The Ward and Kahr Groups in the Molecular Design Institute published a study in the Journal of the American Chemical Society called, "Manipulating Solid Forms of Contact Insecticides for Infectious Disease Prevention," which looks at a compound developed by German scientists before World War II and its potential to fight Malaria with reduced environmental impact. The author list includes NYU's Xiaolong Zhu (graduate student), Jingxiang Yang (postdoctoral fellow), Mengdi Qiu (undergraduate), Chunhua Hu (NYU Chemistry crystallographer) and Leo A. Joyce, a Merck collaborator, as well as group leaders Michael D. Ward and Bart Kahr. The story was picked up by the New York Times and was featured on the front page of the October 22 Tuesday Science Times as "Old Mix to Fight Malaria" and online as "A Nazi Version of DDT was Forgotten: Could it Help Fight Malaria."
To read the JACS article, click here.
To read the Times article, click here.
Abstract: Malaria control is under threat by the development of vector resistance to pyrethroids in long-lasting insecticidal nets, which has prompted calls for a return to the notorious crystalline contact insecticide DDT. A faster acting difluoro congener, DFDT, was developed in Germany during World War II, but in 1945 Allied inspectors dismissed its superior performance and reduced toxicity to mammals. It vanished from public health considerations. Herein, we report the discovery of amorphous and crystalline forms of DFDT and a mono-fluorinated chiral congener, MFDT. These solid forms were evaluated against Drosophila as well as Anopheles and Aedes mosquitoes, the former identified as disease vectors for malaria and the latter for Zika, yellow fever, dengue, and chikungunya. Contact insecticides are transmitted to the insect when its feet contact the solid surface of the insecticide, resulting in absorption of the active agent. Crystalline DFDT and MFDT were much faster killers than DDT, and their amorphous forms were even faster. The speed of action (a.k.a. knockdown time), which is critical to mitigating vector resistance, depends inversely on the thermodynamic stability of the solid form. Furthermore, one enantiomer of the chiral MFDT exhibits faster knockdown speeds than the other, demonstrating chiral discrimination during the uptake of the insecticide or when binding at the sodium channel, the presumed destination of the neurotoxin. These observations demonstrate an unambiguous link between thermodynamic stability and knockdown time for important disease vectors, suggesting that manipulation of the solid-state chemistry of contact insecticides, demonstrated here for DFDT and MFDT, is a viable strategy for mitigating insect-borne diseases, with an accompanying benefit of reducing environmental impact.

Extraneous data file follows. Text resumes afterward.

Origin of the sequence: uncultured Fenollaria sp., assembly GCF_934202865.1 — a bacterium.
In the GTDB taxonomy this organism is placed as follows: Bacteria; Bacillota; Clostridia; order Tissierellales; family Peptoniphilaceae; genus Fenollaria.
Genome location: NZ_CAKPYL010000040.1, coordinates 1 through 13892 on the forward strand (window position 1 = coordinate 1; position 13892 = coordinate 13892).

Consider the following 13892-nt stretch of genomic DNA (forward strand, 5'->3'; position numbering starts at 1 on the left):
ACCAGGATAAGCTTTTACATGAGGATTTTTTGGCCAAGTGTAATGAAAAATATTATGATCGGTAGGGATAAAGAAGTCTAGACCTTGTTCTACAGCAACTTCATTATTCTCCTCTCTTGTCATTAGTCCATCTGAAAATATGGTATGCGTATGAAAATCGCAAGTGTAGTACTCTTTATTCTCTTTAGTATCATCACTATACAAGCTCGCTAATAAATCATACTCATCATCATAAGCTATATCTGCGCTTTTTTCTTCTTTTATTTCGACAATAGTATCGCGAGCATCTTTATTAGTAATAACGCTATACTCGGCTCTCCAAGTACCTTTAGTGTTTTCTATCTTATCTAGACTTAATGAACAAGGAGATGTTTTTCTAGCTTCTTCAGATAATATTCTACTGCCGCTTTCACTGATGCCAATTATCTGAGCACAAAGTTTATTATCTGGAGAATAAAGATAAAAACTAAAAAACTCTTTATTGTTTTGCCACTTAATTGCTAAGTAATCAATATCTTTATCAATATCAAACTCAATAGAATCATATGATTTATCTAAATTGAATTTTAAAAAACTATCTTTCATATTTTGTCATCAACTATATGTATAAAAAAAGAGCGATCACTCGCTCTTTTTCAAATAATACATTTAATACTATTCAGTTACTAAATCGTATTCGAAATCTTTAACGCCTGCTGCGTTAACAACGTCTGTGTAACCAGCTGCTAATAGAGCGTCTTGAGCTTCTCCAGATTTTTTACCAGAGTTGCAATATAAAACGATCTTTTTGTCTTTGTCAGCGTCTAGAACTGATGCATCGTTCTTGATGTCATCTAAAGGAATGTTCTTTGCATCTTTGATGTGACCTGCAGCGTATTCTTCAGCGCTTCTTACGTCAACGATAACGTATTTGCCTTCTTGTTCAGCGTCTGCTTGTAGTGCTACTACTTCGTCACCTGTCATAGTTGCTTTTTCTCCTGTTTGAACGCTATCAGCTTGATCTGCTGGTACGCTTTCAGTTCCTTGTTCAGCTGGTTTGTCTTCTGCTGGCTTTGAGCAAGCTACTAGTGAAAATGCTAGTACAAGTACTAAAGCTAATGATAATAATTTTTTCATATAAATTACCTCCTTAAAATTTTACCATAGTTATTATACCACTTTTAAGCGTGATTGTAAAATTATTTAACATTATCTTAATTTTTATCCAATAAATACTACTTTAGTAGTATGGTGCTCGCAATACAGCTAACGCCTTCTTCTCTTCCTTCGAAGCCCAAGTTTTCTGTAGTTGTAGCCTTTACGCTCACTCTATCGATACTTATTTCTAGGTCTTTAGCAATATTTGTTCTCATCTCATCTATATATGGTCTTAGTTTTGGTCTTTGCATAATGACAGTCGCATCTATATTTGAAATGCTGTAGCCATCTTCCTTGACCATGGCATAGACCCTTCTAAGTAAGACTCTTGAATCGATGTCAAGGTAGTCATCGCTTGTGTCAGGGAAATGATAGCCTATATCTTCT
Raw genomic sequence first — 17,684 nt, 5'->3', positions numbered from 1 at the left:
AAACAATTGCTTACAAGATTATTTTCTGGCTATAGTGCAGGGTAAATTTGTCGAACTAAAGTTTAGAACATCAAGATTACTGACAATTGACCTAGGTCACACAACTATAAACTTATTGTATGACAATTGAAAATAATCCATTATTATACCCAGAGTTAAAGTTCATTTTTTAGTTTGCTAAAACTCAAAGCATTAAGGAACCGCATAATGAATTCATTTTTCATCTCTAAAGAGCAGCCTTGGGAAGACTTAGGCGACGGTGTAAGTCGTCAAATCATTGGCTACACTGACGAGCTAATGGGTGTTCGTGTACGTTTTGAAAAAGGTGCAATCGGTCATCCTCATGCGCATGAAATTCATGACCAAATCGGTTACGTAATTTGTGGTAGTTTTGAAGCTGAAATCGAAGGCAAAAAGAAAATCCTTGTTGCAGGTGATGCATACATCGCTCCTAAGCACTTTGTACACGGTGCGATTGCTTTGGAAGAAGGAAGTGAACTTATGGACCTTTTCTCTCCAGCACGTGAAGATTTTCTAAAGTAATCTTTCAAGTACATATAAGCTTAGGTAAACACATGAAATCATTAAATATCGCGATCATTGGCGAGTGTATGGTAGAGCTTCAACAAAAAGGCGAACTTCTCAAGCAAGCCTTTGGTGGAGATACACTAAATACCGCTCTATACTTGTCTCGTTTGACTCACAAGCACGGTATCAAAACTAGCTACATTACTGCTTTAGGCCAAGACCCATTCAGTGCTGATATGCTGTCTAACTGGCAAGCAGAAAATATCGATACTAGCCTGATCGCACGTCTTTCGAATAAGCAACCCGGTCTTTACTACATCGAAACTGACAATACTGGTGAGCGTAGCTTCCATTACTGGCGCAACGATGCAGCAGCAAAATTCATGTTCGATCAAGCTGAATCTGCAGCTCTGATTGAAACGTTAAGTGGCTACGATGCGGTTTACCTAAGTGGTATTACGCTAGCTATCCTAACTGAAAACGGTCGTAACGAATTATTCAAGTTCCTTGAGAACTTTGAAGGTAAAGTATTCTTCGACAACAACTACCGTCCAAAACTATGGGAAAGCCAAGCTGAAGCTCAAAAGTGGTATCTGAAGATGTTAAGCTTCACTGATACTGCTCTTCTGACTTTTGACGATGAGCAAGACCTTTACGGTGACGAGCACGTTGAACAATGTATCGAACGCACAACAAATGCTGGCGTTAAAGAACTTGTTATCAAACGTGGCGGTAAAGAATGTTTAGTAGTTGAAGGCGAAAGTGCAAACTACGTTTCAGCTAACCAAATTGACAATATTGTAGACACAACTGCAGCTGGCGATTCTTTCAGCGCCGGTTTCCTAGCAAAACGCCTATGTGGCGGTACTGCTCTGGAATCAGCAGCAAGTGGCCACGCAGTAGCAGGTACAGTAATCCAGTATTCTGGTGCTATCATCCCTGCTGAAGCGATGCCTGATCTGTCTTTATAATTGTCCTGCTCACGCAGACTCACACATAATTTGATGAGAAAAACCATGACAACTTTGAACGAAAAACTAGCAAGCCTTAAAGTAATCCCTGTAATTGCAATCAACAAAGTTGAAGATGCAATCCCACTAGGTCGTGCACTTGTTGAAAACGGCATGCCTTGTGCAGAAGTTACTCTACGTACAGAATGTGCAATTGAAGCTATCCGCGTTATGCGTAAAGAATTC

This work has been picked up by numerous publications, such as:
Times of Israel https://www.timesofisrael.com/researchers-rediscover-fast-acting-insecticide-used-by-nazi-army-lost-after-war/
Technology Networks https://www.technologynetworks.com/applied-sciences/news/fast-acting-insecticide-lost-after-wwii-resurrected-325176
Big Think https://bigthink.com/surprising-science/ddt-pesticide
and many others....
This work was supported by the National Science Foundation, through its NYU Materials Research Science and Engineering Center and other grants.